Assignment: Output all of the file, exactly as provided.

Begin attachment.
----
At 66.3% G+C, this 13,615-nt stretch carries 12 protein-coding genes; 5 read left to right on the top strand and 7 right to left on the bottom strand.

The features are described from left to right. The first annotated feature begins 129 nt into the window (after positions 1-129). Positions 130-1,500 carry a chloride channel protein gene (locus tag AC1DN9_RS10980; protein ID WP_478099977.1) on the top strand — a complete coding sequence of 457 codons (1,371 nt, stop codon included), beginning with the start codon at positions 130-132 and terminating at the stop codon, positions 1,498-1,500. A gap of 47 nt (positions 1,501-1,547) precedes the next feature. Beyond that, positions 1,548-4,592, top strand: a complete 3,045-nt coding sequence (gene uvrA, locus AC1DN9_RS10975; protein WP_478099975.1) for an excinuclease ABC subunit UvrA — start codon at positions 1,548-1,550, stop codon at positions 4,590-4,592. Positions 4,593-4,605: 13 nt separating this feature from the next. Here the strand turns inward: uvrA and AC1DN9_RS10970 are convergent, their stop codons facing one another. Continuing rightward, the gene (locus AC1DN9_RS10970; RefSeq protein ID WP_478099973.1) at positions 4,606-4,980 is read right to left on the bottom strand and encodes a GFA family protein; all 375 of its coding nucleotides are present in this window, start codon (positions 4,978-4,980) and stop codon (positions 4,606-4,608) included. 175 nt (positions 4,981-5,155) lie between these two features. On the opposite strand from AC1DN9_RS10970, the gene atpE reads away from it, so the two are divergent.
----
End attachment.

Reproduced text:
At 66.3% G+C, this 13,615-nt stretch carries 12 protein-coding genes; 5 read left to right on the top strand and 7 right to left on the bottom strand.

The features are described from left to right. The first annotated feature begins 129 nt into the window (after positions 1-129). Positions 130-1,500 carry a chloride channel protein gene (locus tag AC1DN9_RS10980; protein ID WP_478099977.1) on the top strand — a complete coding sequence of 457 codons (1,371 nt, stop codon included), beginning with the start codon at positions 130-132 and terminating at the stop codon, positions 1,498-1,500. A gap of 47 nt (positions 1,501-1,547) precedes the next feature. Beyond that, positions 1,548-4,592, top strand: a complete 3,045-nt coding sequence (gene uvrA, locus AC1DN9_RS10975; protein WP_478099975.1) for an excinuclease ABC subunit UvrA — start codon at positions 1,548-1,550, stop codon at positions 4,590-4,592. Positions 4,593-4,605: 13 nt separating this feature from the next. Here the strand turns inward: uvrA and AC1DN9_RS10970 are convergent, their stop codons facing one another. Continuing rightward, the gene (locus AC1DN9_RS10970; RefSeq protein ID WP_478099973.1) at positions 4,606-4,980 is read right to left on the bottom strand and encodes a GFA family protein; all 375 of its coding nucleotides are present in this window, start codon (positions 4,978-4,980) and stop codon (positions 4,606-4,608) included. 175 nt (positions 4,981-5,155) lie between these two features. On the opposite strand from AC1DN9_RS10970, the gene atpE reads away from it, so the two are divergent.